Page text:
Does Britcoin have a future? Central Bank Digital Currencies have a moment

Oliver Bullough



Whenever people have explained to me how digital currencies are going to revolutionize the world, are in the process of doing so, or have already revolutionized it, a little voice in the back of my head has always said: if this was actually true, governments would have stepped in to stop them.

Establishing a monopoly on issuing coins was one of the earliest steps princes took for a reason, in that it’s both incredibly important, and extremely lucrative, and it’s hard to see how powerful countries would just surrender all that because, you know, blockchain and stuff. Governments as a rule are not in the business of surrendering power.

China has long been an outlier here, however, with the digital renminbi being in development since 2014. It has been tested in multiple cities, and was used at the Winter Olympics with some success. However, the nature of China, with its strict restrictions on capital exports, as well as strict restrictions on everything else, meant that its reasons for creating a so-called Central Bank Digital Currency didn’t really apply to more open countries.

(Incidentally: when I worked at Reuters we had special stickers on our desks to remind us to make sure we hadn’t mixed up billions and millions, but we regularly did it anyway. On which note, ouch, I’m glad that correction wasn’t one of mine.)

But gradually, Western countries have begun issuing their own proposals, which suggests they too think it’s finally time at least to consider how to push back against privately backed currencies like Bitcoin. Last year, the Federal Reserve issued a consultation paper on a digital dollar, and announced that its prototype was performing well in initial tests. The European Central Bank had already issued a report on its own plans for the e-Euro, although (as with many ECB reports) it took many words to say very little.

  • “Looking ahead, we need to be ready to introduce a digital euro, shall the need arise. For now, we maintain the options open as to whether and when this should happen.” Thanks for that, Christine Lagarde, I’m glad you could join the call.

And last week the Bank of England weighed in, with a consultation paper on what it appears to be non-ironically referring to as the “Britcoin.”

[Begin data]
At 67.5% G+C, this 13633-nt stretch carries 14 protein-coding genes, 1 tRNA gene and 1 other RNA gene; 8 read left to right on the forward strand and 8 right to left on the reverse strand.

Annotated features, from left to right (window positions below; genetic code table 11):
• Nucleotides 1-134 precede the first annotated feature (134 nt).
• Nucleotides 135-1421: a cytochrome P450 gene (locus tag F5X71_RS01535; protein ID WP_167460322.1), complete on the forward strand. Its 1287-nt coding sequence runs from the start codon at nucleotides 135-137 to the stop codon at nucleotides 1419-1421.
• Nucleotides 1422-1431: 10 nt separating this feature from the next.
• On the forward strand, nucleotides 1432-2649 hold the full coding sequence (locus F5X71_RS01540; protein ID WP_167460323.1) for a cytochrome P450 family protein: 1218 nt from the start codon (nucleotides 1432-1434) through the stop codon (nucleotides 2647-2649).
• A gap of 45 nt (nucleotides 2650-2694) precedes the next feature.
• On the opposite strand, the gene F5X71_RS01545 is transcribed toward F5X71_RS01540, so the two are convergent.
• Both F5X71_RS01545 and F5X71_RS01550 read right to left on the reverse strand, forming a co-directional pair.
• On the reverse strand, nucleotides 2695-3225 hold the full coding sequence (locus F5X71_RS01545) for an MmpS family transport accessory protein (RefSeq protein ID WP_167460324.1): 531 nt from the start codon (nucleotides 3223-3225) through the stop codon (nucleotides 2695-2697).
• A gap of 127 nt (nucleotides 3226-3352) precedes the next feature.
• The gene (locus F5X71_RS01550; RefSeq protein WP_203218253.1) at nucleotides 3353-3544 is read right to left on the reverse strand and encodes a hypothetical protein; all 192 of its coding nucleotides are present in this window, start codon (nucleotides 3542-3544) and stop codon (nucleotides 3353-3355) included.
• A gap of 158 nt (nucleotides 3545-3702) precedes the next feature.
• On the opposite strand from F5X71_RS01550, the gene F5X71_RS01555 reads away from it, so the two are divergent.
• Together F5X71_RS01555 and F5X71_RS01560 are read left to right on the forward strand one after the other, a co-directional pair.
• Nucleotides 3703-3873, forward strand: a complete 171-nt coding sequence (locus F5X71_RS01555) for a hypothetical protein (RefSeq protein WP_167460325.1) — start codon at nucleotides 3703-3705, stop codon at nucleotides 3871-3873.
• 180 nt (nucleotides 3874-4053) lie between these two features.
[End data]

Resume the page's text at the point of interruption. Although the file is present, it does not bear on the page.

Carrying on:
I am interested in this because physical banknotes are central to the global criminal economy, and I am fascinated by how Western central banks have been issuing ever-larger volumes of them, despite the fact the legitimate use of cash money is falling everywhere, without anyone asking where they’re all going. 

Seriously, it’s amazing. Last month there was $2,299,897,000,000 worth of Federal Reserve banknotes outstanding, up from $1,160,082,000,000 worth in January 2013, and no one has stopped to ask why the world needed twice as many dollar bills (most of which are in the $100 denomination) in the same decade when Americans’ cash usage dropped off a cliff.

So why do people want to have banknotes at a time when they don’t want to use banknotes? The ECB has thoughts.

  • “This seemingly counterintuitive paradox can be explained by demand for banknotes as a store of value in the euro area (e.g. euro area citizens holding cash savings) coupled with demand for euro banknotes outside the euro area,” it concludes here, which is to say people want banknotes because people want banknotes. With insights like that you can see why they get paid the big euros.

The appeal of banknotes to criminals is obvious — they’re anonymous and almost universally accepted — and my theory is that, as anti-money-laundering restrictions have become increasingly onerous, more criminals have opted out of the financial system, and are instead using cash as part of an elaborate Informal Value Transfer System instead. Euros and dollars in particular have become the fuel for globalized criminality.

If Central Banks replace physical cash with Central Bank Digital Currencies, that model would be threatened, and criminals would have to find a new — and, presumably, less convenient — way to legitimize their earnings. So, now we have all these consultation documents, is this part of the vision? The Bank of England says it intends to have banknotes and the new digital form of sterling operating in tandem, but there is an intriguing snippet which would surely alarm money launderers. Although actual Britcoin usage would be anonymous, creating the mechanism to access it would not.

  • “You would access the digital pound through a virtual wallet and you would have to share some personal data with your wallet provider. This is because you would have a commercial relationship with your provider and they would require some form of ID in order to prevent financial crime or fraud,” the Bank of England’s FAQs says.

The Federal Reserve seems to be coming at this from the same angle.

  • “Any [Central Bank Digital Currencies] would need to strike an appropriate balance between safeguarding consumer privacy rights and affording the transparency necessary to deter criminal activity,” it said in its own document this time last year.

The European Central Bank has also considered this issue and has an interesting suggestion about putting limits on the usage of digital euros outside the eurozone.

  • “The cross-border circulation of a digital euro might facilitate international criminal activities, if not properly controlled,” it states (thereby proving that its analysts are actually capable of writing in a comprehensible manner, and begging the question of why they don’t do so the rest of the time).